One thing the many reps and managers we've spoken to have agreed upon is that forecasting is part art, part science. "Any process that deals with human behavior and decision making has an element of variability." said one sales manager from a large research organization. A lot has been written about the process of forecasting and pipeline management so we won't go there. What hasn't been discussed at any length are the tools sales reps use to keep track of and manage their pipelines. I know what you're thinking: "of course it has, it's their CRM system." Is it really? Consider Dave Kellogg's comments:
This begs the question: what’s an opportunity? I have two definitions: (1) the way you track deals in your salesforce automation (SFA) system, which these days is typically Salesforce.com, or (2) a possible deal that a salesperson is willing to be asked about every week by his sales manager on a forecast call. (By the way, I love definition 2 because that’s how “opportunity” really is defined from the viewpoint of the salesperson.)
If you believe that definition 2 has merit (and if you've ever run a weekly forecasting meeting, I'm guessing you do), then what are the differences between the 'possible deal[s] that a salesperson is willing to be asked about' and the ones in the salesforce automation system? And more importantly, where are they stored?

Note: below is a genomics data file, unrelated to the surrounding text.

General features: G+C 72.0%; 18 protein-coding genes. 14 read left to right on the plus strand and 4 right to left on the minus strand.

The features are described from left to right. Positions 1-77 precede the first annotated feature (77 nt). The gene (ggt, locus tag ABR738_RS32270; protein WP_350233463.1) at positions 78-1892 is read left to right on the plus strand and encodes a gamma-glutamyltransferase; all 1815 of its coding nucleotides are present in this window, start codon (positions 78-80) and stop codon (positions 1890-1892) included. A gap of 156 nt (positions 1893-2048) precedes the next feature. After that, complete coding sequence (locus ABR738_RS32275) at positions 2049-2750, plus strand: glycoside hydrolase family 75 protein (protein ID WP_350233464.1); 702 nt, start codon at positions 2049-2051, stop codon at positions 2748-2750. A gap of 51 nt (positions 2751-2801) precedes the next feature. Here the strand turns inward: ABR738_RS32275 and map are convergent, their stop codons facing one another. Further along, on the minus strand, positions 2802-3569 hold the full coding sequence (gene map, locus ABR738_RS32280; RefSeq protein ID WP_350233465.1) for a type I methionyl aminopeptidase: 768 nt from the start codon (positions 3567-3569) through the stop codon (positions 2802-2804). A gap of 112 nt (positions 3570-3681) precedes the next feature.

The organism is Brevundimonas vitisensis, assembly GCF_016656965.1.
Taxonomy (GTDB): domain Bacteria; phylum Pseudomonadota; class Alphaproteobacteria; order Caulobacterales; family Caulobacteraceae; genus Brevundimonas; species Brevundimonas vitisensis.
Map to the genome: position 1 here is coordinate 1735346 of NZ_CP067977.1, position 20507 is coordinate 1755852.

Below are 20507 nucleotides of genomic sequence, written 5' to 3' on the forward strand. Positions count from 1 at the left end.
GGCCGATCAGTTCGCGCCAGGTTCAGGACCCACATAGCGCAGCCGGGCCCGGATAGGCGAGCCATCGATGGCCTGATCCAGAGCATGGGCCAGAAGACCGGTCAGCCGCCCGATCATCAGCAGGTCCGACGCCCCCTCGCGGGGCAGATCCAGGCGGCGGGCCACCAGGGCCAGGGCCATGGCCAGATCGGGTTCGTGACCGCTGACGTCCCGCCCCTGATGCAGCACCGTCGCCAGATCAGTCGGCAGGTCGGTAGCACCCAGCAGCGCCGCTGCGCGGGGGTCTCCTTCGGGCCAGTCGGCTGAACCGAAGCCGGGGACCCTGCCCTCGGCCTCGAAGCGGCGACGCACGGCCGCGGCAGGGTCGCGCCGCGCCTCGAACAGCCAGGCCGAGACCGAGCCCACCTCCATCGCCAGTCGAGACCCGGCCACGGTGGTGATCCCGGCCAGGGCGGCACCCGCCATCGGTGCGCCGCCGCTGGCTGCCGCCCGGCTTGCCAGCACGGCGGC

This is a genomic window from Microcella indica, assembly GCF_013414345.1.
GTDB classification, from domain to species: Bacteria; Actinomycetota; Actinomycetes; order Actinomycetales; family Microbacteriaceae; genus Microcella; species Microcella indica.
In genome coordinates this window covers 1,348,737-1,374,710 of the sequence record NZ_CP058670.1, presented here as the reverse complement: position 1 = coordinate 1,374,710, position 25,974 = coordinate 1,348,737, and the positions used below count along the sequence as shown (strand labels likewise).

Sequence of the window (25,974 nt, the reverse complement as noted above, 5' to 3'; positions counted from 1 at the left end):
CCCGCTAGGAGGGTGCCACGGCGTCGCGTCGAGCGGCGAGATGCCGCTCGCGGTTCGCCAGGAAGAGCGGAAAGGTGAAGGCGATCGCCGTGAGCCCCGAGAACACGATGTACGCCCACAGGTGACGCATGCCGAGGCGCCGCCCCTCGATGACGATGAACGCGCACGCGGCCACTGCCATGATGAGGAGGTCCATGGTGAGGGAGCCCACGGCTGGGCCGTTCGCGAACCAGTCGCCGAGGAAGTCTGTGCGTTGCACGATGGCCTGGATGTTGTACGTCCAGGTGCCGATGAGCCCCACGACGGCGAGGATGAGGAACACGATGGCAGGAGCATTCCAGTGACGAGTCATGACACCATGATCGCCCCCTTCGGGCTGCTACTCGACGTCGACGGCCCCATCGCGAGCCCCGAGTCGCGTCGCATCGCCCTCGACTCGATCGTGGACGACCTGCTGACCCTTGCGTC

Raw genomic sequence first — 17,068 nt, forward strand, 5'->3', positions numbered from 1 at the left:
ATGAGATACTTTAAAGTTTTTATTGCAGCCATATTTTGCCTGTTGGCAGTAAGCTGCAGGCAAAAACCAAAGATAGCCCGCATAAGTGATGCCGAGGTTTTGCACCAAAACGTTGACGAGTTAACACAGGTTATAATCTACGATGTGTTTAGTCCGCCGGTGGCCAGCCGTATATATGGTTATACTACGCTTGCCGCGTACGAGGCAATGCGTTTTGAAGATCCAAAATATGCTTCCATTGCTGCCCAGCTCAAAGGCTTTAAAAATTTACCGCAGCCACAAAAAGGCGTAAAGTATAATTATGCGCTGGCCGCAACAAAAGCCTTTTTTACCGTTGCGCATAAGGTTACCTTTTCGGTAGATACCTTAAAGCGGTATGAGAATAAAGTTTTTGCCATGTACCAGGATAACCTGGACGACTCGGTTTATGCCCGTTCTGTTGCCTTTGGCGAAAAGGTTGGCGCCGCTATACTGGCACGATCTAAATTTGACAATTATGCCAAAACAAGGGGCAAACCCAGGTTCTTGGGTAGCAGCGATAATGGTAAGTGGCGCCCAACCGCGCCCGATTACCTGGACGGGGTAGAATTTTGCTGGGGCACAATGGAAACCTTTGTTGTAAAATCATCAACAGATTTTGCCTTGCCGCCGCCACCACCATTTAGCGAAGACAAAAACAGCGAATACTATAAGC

Enter the 'second book'
For years, reps kept track of their personal forecasts in one or more Excel spreadsheets that allowed them to manage their managers' expectations. In the early days, there was one spreadsheet that was safe for the manager and one meant for the rep. Now, the deals reps are likely to close go into the SFA system. The rest of their pipeline stays in the Excel spreadsheet so they can manage their own activities without setting unrealistic expectations that work against them. Just as that primary spreadsheet migrated into the SFA system, the secondary spreadsheet is now migrating into other tools like SalesMesh. Why? Excel spreadsheets are static, not mobile, and not at all dynamic. Reps have to spend additional time keeping them updated, duplicating some of the information into their corporate systems of record, and keeping the data connected to their other productivity tools. More work that takes away from selling.
Over our next few blog posts, we'll be exploring this idea of the 'second book'. Is it something you or your reps have and use? Something your company is vehemently against? Whatever the case, we'd love to hear your thoughts.